Go-karts can be a lot of fun, and as some local high school students found out, they can also be used for education.
“I am learning about all calculations with the motors and how much weight you need, for the batteries and how big the batteries have to be,” said New Prairie graduate Kameron Coffinge.
The machine is 100 percent electric. In fact, it uses the same batteries as the Chevy Volt.
The ultimate goal of this program is to get students interested in science, technology, engineering and math. What better way than a go-kart that goes 45 miles per hour?
“Something like the electric vehicle gets them interested,” said Karl Perusich. “We start with the electric vehicle, the go kart, and then we work our way back and say this is how the math fits into this, here is how the design fits in to all of this.”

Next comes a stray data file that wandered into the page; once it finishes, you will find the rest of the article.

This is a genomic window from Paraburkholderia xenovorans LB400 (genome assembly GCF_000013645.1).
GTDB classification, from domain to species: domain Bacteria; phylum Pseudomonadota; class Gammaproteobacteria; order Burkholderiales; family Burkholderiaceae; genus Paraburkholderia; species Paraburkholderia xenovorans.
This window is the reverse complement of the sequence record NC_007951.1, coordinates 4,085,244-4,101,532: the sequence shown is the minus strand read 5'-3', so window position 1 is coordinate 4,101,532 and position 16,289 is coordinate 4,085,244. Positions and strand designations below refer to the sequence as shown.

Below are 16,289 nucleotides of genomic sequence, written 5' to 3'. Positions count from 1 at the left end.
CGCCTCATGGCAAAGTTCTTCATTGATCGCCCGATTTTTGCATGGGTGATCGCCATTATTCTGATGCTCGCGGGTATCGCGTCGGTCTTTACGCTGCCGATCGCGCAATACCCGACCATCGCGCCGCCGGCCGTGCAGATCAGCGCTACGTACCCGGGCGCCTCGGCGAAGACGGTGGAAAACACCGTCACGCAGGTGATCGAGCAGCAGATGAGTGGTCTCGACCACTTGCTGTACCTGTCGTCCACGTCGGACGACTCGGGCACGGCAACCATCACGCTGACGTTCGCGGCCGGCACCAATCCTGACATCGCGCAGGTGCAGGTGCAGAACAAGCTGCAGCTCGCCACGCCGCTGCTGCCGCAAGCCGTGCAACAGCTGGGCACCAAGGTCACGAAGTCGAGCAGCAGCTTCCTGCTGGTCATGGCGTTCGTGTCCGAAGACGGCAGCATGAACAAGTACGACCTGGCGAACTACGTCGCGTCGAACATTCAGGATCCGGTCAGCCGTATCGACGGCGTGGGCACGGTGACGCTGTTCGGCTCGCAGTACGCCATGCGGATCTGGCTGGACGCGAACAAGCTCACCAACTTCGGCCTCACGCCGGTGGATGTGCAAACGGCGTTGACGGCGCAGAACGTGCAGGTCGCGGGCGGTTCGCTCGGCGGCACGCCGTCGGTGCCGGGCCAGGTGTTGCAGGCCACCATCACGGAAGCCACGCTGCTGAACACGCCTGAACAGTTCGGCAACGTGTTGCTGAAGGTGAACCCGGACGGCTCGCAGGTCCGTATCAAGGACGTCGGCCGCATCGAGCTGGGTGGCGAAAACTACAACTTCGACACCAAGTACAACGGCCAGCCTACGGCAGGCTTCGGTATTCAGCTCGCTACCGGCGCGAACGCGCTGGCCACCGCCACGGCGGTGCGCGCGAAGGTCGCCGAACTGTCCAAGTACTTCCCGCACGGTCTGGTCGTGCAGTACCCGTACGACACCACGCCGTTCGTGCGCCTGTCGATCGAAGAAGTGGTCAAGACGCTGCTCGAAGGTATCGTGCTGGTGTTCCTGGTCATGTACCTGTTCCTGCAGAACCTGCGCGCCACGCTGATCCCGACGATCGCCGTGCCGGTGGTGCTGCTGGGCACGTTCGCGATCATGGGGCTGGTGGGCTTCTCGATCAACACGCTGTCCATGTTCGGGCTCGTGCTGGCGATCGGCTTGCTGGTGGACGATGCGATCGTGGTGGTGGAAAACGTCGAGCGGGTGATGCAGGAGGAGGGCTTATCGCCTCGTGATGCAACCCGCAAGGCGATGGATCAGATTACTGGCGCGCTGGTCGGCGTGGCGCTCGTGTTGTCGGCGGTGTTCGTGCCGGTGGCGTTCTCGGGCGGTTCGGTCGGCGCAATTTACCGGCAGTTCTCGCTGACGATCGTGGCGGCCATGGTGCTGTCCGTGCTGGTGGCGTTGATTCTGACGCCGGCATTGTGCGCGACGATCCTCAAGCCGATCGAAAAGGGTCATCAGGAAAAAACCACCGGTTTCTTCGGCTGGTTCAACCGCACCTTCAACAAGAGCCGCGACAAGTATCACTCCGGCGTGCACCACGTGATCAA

And it is that knowledge that employers like General Motors want.
“If they can associate and broaden their view of this go cart to a Chevy Volt, a Cadillac ATS or any of the other vehicles that are out there, that knowledge transfer will be advantages to us,” said Bill Muzzillo the director of university relations at General Motors.
This parking lot classroom is bringing this knowledge to a new generation in a way that they enjoy.
“Going to a classroom and learning is boring but when you have go karts and you are doing hands on driving it makes it a lot more fun,” said Coffinge.
The courses were held through the Purdue College of Technology located on the campus of IUSB. The South Bend campus is currently in a three-year trial run of this program.